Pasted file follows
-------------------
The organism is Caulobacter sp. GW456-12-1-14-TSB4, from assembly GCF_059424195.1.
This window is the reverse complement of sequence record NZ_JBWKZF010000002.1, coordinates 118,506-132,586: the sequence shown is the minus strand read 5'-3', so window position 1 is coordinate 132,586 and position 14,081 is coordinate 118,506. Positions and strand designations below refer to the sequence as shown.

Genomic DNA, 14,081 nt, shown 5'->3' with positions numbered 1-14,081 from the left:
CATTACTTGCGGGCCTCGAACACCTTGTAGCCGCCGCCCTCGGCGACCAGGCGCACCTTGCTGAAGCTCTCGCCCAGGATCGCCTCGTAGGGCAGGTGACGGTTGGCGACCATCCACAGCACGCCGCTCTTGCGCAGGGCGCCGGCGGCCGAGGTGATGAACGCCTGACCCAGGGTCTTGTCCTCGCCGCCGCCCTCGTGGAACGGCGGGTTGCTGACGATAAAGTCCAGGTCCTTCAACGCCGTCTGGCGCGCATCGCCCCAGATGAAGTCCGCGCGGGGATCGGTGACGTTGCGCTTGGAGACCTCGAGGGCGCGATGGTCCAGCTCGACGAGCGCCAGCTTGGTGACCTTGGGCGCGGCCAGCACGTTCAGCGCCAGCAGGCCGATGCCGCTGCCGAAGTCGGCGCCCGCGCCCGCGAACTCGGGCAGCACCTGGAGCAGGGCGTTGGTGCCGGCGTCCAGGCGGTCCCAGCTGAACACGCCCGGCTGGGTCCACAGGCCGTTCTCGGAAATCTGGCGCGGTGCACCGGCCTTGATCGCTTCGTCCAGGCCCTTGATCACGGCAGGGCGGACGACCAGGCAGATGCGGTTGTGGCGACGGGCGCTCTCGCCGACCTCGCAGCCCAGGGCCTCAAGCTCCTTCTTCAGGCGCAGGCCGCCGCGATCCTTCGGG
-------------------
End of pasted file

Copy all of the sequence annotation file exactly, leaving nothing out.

The organism is Caulobacter sp. GW456-12-1-14-TSB4, from assembly GCF_059424195.1.
This window is the reverse complement of sequence record NZ_JBWKZF010000002.1, coordinates 118,506-132,586: the sequence shown is the minus strand read 5'-3', so window position 1 is coordinate 132,586 and position 14,081 is coordinate 118,506. Positions and strand designations below refer to the sequence as shown.

Genomic DNA, 14,081 nt, shown 5'->3' with positions numbered 1-14,081 from the left:
CATTACTTGCGGGCCTCGAACACCTTGTAGCCGCCGCCCTCGGCGACCAGGCGCACCTTGCTGAAGCTCTCGCCCAGGATCGCCTCGTAGGGCAGGTGACGGTTGGCGACCATCCACAGCACGCCGCTCTTGCGCAGGGCGCCGGCGGCCGAGGTGATGAACGCCTGACCCAGGGTCTTGTCCTCGCCGCCGCCCTCGTGGAACGGCGGGTTGCTGACGATAAAGTCCAGGTCCTTCAACGCCGTCTGGCGCGCATCGCCCCAGATGAAGTCCGCGCGGGGATCGGTGACGTTGCGCTTGGAGACCTCGAGGGCGCGATGGTCCAGCTCGACGAGCGCCAGCTTGGTGACCTTGGGCGCGGCCAGCACGTTCAGCGCCAGCAGGCCGATGCCGCTGCCGAAGTCGGCGCCCGCGCCCGCGAACTCGGGCAGCACCTGGAGCAGGGCGTTGGTGCCGGCGTCCAGGCGGTCCCAGCTGAACACGCCCGGCTGGGTCCACAGGCCGTTCTCGGAAATCTGGCGCGGTGCACCGGCCTTGATCGCTTCGTCCAGGCCCTTGATCACGGCAGGGCGGACGACCAGGCAGATGCGGTTGTGGCGACGGGCGCTCTCGCCGACCTCGCAGCCCAGGGCCTCAAGCTCCTTCTTCAGGCGCAGGCCGCCGCGATCCTTCGGG